The main tenets of this aberration of Calvinism, Fields continues, involve primarily a comprehensive cognitive system of knowledge (gnosis) that must be firmly grasped and indoctrinated into before the professing Calvinist or seeking Arminian is truly considered “saved” by these ersatz-Calvinist “teachers”. The subtlety involved in this neo-gnostic Calvinistic soteriology is that they vigorously promote truths that any committed believer would commend. For example, they incessantly exhort all to focus on Christ’s imputation of Righteousness as being indispensable to one’s salvation. Of course this is true and this needs to be emphatically declared in our presentation of the gospel. Particular Redemption is stressed with great vigor. Again, a hearty amen to the vital importance of this great doctrine is in order. They clearly enumerate the “five points” with undiminished zeal. Again, I concur and wish we all would stress these great doctrines with the zeal demonstrated by these men.”

If this was the focus and crux of what these men taught, I would be promoting their writings and encouraging all interested Calvinists to bookmark their websites and to participate in their e-group discussions. But, alas, these glorious doctrines are merely the frosting on the cake of their real agenda. After elucidating these verities they then go on to add to these truths a dogmatic unsubstantiated requirement for salvation that in effect nullifies all the peace and joy that should attend sovereign grace. They assert with bellicose intensity that unequivocally, all Arminians are lost because “Arminianism is a false gospel” and under the anathema of Gal. 1:8-9. They set the stage for this “leap of logic”, by describing the five points of Arminianism and showing how incompatible Arminianism is with the gospel of grace. Again, any thoroughgoing evaluation of Arminianism would demonstrate this to be truebut they then use this evaluation to assert that all who have never yet grasped the doctrines of grace to be by default, Arminians, thereby validating their “lostness”. The insidious nature of their neo-gnosticism becomes manifestly transparent here. The major tenet of gnosticism was the acquisition of knowledge to achieve, N. B., salvation.”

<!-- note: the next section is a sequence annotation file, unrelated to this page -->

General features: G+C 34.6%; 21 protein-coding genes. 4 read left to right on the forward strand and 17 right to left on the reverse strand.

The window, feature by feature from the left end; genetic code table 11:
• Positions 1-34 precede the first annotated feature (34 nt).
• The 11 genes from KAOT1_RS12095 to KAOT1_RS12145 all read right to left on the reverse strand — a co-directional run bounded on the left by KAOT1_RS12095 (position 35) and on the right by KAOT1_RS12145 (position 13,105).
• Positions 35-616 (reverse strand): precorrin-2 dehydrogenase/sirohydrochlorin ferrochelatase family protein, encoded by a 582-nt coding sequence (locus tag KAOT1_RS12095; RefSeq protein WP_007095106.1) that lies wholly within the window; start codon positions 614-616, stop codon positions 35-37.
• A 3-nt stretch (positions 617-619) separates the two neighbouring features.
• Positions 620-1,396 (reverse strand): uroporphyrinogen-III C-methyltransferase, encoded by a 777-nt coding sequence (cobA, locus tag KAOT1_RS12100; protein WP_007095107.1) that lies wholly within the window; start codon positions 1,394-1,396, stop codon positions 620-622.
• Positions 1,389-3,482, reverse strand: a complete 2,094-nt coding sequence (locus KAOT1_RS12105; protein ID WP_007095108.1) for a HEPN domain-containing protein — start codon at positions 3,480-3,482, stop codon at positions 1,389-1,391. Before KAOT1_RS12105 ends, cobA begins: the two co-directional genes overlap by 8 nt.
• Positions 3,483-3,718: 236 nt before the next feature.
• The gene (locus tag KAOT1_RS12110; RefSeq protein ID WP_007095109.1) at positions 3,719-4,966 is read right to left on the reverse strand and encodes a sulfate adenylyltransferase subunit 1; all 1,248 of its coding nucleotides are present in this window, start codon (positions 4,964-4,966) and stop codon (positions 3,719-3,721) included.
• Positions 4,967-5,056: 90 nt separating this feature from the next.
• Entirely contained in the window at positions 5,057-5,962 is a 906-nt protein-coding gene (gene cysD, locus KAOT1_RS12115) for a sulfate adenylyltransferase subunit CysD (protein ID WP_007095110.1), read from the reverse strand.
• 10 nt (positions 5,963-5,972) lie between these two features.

(My underlining).

The first sentence of these two paragraphs is reiterated in the last sentence:

First sentence: “a comprehensive cognitive system of knowledge (gnosis) that must be firmly grasped and indoctrinated into before the professing Calvinist or seeking Arminian is truly considered “saved,”

Last sentence: The major tenet of gnosticism was the acquisition of knowledge to achieve, N. B., salvation.”

Fields seems to agree that the five points of Arminianism are incompatible with the gospel of grace, and under the curse of Galatians 1:8-9. Here is the Galatians passage in its wider context: